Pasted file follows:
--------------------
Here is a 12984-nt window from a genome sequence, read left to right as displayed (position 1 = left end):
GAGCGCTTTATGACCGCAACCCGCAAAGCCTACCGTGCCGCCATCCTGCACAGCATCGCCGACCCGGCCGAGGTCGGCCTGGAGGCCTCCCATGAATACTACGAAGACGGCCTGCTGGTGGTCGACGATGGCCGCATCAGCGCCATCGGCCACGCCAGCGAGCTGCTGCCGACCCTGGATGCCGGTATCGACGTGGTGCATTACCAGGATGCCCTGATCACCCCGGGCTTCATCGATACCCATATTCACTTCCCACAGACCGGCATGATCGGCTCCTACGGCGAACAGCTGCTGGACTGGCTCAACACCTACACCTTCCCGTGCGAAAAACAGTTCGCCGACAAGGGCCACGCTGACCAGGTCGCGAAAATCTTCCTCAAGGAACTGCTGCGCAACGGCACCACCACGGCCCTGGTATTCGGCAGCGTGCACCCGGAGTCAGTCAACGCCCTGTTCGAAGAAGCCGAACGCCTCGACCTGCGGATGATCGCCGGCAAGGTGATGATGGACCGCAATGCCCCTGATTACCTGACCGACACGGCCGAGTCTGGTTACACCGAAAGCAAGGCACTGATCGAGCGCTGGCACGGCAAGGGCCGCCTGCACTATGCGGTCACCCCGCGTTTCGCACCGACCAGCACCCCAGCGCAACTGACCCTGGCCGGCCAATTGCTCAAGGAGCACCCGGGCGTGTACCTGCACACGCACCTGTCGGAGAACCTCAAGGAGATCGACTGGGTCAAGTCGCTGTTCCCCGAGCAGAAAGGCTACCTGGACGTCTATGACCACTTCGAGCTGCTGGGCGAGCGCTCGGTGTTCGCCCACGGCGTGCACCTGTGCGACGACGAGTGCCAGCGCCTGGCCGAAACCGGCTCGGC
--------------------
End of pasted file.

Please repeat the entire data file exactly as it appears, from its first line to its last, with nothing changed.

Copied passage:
Here is a 12984-nt window from a genome sequence, read left to right as displayed (position 1 = left end):
GAGCGCTTTATGACCGCAACCCGCAAAGCCTACCGTGCCGCCATCCTGCACAGCATCGCCGACCCGGCCGAGGTCGGCCTGGAGGCCTCCCATGAATACTACGAAGACGGCCTGCTGGTGGTCGACGATGGCCGCATCAGCGCCATCGGCCACGCCAGCGAGCTGCTGCCGACCCTGGATGCCGGTATCGACGTGGTGCATTACCAGGATGCCCTGATCACCCCGGGCTTCATCGATACCCATATTCACTTCCCACAGACCGGCATGATCGGCTCCTACGGCGAACAGCTGCTGGACTGGCTCAACACCTACACCTTCCCGTGCGAAAAACAGTTCGCCGACAAGGGCCACGCTGACCAGGTCGCGAAAATCTTCCTCAAGGAACTGCTGCGCAACGGCACCACCACGGCCCTGGTATTCGGCAGCGTGCACCCGGAGTCAGTCAACGCCCTGTTCGAAGAAGCCGAACGCCTCGACCTGCGGATGATCGCCGGCAAGGTGATGATGGACCGCAATGCCCCTGATTACCTGACCGACACGGCCGAGTCTGGTTACACCGAAAGCAAGGCACTGATCGAGCGCTGGCACGGCAAGGGCCGCCTGCACTATGCGGTCACCCCGCGTTTCGCACCGACCAGCACCCCAGCGCAACTGACCCTGGCCGGCCAATTGCTCAAGGAGCACCCGGGCGTGTACCTGCACACGCACCTGTCGGAGAACCTCAAGGAGATCGACTGGGTCAAGTCGCTGTTCCCCGAGCAGAAAGGCTACCTGGACGTCTATGACCACTTCGAGCTGCTGGGCGAGCGCTCGGTGTTCGCCCACGGCGTGCACCTGTGCGACGACGAGTGCCAGCGCCTGGCCGAAACCGGCTCGGC